After helping Captain America defeat the Red Skull in WWII, what do you do next? That’s the question that Peggy Carter is wrestling with as we meet her again, one year after the events of the first Captain America movie.
She works for the Strategic Scientific Reserve, (think S.H.I.E.L.D. before there was a S.H.I.E.L.D.), but, because she’s a woman, her fellow co-workers treat her more like a secretary than an agent.
News breaks that Howard Stark has been accused of selling his inventions (especially the dangerous ones) on the black market and has become a traitor to the United States.
Stark finds Carter that night to plead his innocence and ask for her help to clear his name. As he sails off into the harbor, Carter meets Edwin Jarvis, Stark’s butler and her new ally. They hit it off swimmingly:
“You’re new to espionage aren’t you?”
“Far from it. Last summer, I caught the cook pocketing the good spoons.”
Before he leaves, Stark tells Carter of a chemical formula that he’s created for molecular nitrate that she needs to get her hands on before the bad guys do.
What follows is a classic spy tale with disguises and cool gadgets as Carter plays double agent, trying to work both for and against the S.S.R. I’ve heard a few people compare the show to Alias and I would have to agree. The things I loved about Alias, I also love about Agent Carter. The end of the first episode would lead us to believe that Peggy isn’t the only one playing both sides.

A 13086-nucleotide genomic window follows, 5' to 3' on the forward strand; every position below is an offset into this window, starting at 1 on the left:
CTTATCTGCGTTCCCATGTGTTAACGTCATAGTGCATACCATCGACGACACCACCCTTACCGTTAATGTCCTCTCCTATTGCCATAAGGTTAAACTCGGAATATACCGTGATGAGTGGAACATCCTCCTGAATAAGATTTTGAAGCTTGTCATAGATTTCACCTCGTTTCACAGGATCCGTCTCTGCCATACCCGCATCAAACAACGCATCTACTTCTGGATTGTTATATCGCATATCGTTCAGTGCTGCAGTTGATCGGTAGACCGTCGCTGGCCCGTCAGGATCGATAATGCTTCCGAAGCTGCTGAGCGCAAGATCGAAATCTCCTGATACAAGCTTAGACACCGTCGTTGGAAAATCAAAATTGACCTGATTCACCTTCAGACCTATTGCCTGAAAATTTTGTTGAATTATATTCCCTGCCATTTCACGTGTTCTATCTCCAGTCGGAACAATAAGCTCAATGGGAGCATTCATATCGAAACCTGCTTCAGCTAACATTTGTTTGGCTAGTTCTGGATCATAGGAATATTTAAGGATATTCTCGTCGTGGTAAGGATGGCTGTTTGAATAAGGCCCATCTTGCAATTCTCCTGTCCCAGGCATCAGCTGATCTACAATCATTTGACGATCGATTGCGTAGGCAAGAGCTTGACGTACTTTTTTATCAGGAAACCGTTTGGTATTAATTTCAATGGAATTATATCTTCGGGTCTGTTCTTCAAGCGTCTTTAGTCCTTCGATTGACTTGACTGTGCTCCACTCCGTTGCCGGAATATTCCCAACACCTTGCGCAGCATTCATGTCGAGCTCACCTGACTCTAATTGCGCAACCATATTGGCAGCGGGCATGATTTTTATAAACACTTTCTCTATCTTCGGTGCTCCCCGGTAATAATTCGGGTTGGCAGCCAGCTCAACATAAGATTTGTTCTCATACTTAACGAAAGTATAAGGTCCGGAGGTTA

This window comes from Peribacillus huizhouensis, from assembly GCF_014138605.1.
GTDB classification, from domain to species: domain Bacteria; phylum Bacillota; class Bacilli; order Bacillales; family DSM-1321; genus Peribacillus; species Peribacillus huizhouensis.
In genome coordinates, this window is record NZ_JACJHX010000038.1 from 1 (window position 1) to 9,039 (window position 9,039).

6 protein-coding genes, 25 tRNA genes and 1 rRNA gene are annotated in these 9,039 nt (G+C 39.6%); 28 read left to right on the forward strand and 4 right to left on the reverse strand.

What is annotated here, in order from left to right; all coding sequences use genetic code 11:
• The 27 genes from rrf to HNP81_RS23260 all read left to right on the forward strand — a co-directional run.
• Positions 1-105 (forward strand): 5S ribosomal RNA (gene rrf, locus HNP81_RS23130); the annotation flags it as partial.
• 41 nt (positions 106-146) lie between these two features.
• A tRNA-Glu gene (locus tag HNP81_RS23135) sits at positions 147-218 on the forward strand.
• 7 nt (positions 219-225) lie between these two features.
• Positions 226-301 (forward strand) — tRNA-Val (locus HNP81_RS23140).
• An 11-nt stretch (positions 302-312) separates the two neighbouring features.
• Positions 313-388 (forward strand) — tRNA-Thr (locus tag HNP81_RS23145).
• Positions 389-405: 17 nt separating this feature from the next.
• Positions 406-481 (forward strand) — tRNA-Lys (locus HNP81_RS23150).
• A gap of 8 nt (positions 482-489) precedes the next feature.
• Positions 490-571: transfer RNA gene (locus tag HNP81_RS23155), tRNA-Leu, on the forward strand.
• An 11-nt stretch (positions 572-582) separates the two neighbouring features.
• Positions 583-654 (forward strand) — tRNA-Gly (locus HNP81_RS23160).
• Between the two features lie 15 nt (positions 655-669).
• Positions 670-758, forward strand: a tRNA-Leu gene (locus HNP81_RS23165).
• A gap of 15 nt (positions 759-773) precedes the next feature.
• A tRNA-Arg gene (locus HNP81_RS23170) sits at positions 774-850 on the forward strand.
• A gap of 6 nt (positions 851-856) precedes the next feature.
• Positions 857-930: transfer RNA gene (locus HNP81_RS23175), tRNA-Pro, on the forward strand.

The second episode has Carter continuing to search for the mysterious Leviathan and what it’s connection with Stark’s formula and Roxxon oil is. But the heart of this episode is the personal life of Carter. She is looking for a new place to live and wrestling with the thought that everyone she gets close to ends us dead (a classic superhero motif).
My favorite part of the episode is the Captain America radio show that plays in the background of various scenes. In the show, Peggy has been recast as the damsel in distress, which distresses the real Peggy. I love the moments though, where the show that is being played in the background is in direct contrast to the action in the foreground, like when Betty Carver (Peggy’s character on the show) is being kidnapped by the villains while, in reality, Peggy Carter is winning her fight against the bad guy.
I had a lot of fun watching the premiere, what about you?